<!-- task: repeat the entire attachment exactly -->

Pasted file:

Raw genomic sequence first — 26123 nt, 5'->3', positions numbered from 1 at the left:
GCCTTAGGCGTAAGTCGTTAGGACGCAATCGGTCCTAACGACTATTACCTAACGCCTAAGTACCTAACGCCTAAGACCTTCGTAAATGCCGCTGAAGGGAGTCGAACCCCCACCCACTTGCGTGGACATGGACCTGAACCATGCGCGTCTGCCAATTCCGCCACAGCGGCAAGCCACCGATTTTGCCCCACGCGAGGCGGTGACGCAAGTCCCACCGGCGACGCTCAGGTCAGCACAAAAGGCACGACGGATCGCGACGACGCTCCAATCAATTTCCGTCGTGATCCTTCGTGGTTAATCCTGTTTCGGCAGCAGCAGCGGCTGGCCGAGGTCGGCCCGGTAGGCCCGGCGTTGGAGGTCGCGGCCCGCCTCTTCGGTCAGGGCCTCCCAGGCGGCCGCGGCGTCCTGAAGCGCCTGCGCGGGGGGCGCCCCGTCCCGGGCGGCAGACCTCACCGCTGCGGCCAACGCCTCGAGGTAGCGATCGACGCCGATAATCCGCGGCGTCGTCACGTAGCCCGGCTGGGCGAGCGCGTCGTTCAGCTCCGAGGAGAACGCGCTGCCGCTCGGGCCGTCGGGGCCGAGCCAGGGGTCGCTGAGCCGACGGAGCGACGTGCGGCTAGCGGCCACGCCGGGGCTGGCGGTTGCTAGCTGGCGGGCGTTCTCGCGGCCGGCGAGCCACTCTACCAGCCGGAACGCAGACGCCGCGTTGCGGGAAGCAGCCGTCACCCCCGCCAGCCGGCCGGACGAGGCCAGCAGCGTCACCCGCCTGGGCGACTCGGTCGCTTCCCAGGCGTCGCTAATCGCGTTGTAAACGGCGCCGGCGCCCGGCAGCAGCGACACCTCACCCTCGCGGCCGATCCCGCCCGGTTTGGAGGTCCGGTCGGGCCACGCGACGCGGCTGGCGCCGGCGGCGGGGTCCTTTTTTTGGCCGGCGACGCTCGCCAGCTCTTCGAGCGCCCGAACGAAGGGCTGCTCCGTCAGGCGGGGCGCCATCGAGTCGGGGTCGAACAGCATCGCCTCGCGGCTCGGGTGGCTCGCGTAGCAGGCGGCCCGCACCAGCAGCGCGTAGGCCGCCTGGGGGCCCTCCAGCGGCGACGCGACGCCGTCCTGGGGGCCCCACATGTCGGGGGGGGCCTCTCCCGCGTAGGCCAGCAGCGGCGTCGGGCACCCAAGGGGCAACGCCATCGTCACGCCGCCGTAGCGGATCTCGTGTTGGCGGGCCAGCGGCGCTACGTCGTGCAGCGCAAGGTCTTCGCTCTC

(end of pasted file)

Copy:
Raw genomic sequence first — 26123 nt, 5'->3', positions numbered from 1 at the left:
GCCTTAGGCGTAAGTCGTTAGGACGCAATCGGTCCTAACGACTATTACCTAACGCCTAAGTACCTAACGCCTAAGACCTTCGTAAATGCCGCTGAAGGGAGTCGAACCCCCACCCACTTGCGTGGACATGGACCTGAACCATGCGCGTCTGCCAATTCCGCCACAGCGGCAAGCCACCGATTTTGCCCCACGCGAGGCGGTGACGCAAGTCCCACCGGCGACGCTCAGGTCAGCACAAAAGGCACGACGGATCGCGACGACGCTCCAATCAATTTCCGTCGTGATCCTTCGTGGTTAATCCTGTTTCGGCAGCAGCAGCGGCTGGCCGAGGTCGGCCCGGTAGGCCCGGCGTTGGAGGTCGCGGCCCGCCTCTTCGGTCAGGGCCTCCCAGGCGGCCGCGGCGTCCTGAAGCGCCTGCGCGGGGGGCGCCCCGTCCCGGGCGGCAGACCTCACCGCTGCGGCCAACGCCTCGAGGTAGCGATCGACGCCGATAATCCGCGGCGTCGTCACGTAGCCCGGCTGGGCGAGCGCGTCGTTCAGCTCCGAGGAGAACGCGCTGCCGCTCGGGCCGTCGGGGCCGAGCCAGGGGTCGCTGAGCCGACGGAGCGACGTGCGGCTAGCGGCCACGCCGGGGCTGGCGGTTGCTAGCTGGCGGGCGTTCTCGCGGCCGGCGAGCCACTCTACCAGCCGGAACGCAGACGCCGCGTTGCGGGAAGCAGCCGTCACCCCCGCCAGCCGGCCGGACGAGGCCAGCAGCGTCACCCGCCTGGGCGACTCGGTCGCTTCCCAGGCGTCGCTAATCGCGTTGTAAACGGCGCCGGCGCCCGGCAGCAGCGACACCTCACCCTCGCGGCCGATCCCGCCCGGTTTGGAGGTCCGGTCGGGCCACGCGACGCGGCTGGCGCCGGCGGCGGGGTCCTTTTTTTGGCCGGCGACGCTCGCCAGCTCTTCGAGCGCCCGAACGAAGGGCTGCTCCGTCAGGCGGGGCGCCATCGAGTCGGGGTCGAACAGCATCGCCTCGCGGCTCGGGTGGCTCGCGTAGCAGGCGGCCCGCACCAGCAGCGCGTAGGCCGCCTGGGGGCCCTCCAGCGGCGACGCGACGCCGTCCTGGGGGCCCCACATGTCGGGGGGGGCCTCTCCCGCGTAGGCCAGCAGCGGCGTCGGGCACCCAAGGGGCAACGCCATCGTCACGCCGCCGTAGCGGATCTCGTGTTGGCGGGCCAGCGGCGCTACGTCGTGCAGCGCAAGGTCTTCGCTCTC